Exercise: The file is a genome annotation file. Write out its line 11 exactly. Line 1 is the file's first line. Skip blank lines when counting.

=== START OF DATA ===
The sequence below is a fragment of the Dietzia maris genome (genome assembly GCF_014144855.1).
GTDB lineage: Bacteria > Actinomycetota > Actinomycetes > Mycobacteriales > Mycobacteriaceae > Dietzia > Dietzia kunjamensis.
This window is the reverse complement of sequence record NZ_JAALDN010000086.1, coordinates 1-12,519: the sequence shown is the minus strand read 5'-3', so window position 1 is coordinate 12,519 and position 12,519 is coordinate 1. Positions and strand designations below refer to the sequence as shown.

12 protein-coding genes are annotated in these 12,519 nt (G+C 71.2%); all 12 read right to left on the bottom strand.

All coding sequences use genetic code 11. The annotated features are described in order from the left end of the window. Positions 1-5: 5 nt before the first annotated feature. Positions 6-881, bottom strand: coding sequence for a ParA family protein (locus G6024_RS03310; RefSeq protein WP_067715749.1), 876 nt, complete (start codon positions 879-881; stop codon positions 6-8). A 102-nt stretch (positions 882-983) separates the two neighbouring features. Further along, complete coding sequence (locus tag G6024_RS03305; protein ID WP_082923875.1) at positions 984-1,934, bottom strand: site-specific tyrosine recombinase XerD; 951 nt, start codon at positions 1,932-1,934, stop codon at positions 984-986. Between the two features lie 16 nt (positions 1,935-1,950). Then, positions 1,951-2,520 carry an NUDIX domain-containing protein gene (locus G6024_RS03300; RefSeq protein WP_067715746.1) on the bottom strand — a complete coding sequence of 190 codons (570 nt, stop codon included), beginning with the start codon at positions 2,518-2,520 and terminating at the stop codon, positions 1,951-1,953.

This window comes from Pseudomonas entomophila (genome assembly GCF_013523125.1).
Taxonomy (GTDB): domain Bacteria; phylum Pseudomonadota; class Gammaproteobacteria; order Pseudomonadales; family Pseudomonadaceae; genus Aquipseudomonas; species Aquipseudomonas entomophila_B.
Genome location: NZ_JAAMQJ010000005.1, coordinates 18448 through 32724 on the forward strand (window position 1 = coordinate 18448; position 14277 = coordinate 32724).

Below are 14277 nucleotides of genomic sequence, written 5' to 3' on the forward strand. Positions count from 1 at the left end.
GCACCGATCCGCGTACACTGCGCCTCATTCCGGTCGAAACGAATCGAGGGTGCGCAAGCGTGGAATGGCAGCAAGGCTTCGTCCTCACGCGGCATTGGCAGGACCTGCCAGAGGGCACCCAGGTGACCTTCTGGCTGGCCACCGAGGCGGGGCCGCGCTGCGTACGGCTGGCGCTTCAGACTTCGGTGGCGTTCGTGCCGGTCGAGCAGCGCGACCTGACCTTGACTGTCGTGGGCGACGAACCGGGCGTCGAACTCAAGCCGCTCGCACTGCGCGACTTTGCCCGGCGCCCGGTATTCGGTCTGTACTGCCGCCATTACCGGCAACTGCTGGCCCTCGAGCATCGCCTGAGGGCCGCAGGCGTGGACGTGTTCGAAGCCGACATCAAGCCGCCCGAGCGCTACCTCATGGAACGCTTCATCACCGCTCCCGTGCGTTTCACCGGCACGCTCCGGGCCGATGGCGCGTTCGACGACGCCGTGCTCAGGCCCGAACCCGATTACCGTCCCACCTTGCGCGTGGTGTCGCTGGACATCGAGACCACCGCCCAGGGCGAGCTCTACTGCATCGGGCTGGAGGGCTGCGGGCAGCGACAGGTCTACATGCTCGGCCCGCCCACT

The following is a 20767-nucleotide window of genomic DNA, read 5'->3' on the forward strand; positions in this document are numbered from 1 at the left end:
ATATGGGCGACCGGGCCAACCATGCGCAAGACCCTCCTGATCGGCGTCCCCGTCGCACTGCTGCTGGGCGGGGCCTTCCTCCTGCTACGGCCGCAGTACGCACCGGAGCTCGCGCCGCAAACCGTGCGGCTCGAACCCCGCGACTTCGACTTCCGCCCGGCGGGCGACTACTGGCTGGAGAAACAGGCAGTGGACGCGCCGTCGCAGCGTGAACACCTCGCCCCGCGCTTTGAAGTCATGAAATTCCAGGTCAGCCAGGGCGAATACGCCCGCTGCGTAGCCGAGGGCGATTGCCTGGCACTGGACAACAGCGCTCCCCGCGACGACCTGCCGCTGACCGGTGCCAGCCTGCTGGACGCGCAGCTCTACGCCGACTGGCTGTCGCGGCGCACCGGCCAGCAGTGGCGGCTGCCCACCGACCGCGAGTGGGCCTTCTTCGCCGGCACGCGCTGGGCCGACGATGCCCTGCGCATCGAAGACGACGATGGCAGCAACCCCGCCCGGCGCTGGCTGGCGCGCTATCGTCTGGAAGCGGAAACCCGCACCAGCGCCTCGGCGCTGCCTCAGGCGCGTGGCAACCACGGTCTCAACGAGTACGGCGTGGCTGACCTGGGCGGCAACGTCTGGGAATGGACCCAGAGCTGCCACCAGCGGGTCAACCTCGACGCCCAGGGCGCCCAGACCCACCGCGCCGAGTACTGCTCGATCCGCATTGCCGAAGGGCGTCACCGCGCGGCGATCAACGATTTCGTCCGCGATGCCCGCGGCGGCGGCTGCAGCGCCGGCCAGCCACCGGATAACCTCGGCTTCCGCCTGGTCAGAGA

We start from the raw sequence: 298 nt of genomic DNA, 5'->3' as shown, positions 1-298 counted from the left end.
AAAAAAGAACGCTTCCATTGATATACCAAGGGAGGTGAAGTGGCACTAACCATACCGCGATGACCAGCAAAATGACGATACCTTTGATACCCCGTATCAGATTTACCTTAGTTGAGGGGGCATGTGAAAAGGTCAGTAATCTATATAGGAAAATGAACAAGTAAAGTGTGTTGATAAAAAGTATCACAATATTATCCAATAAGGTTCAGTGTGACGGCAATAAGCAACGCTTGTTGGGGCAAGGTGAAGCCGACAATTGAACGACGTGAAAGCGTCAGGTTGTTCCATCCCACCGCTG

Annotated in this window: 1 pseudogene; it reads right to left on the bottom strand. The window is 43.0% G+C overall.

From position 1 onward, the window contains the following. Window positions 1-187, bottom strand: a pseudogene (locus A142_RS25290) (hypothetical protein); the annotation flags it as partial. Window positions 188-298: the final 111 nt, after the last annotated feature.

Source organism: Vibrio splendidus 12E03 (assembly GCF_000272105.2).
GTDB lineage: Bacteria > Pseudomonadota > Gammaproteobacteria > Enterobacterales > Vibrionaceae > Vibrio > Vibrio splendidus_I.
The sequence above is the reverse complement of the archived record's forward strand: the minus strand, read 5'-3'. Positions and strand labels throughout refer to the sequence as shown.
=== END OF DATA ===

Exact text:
The following is a 20767-nucleotide window of genomic DNA, read 5'->3' on the forward strand; positions in this document are numbered from 1 at the left end: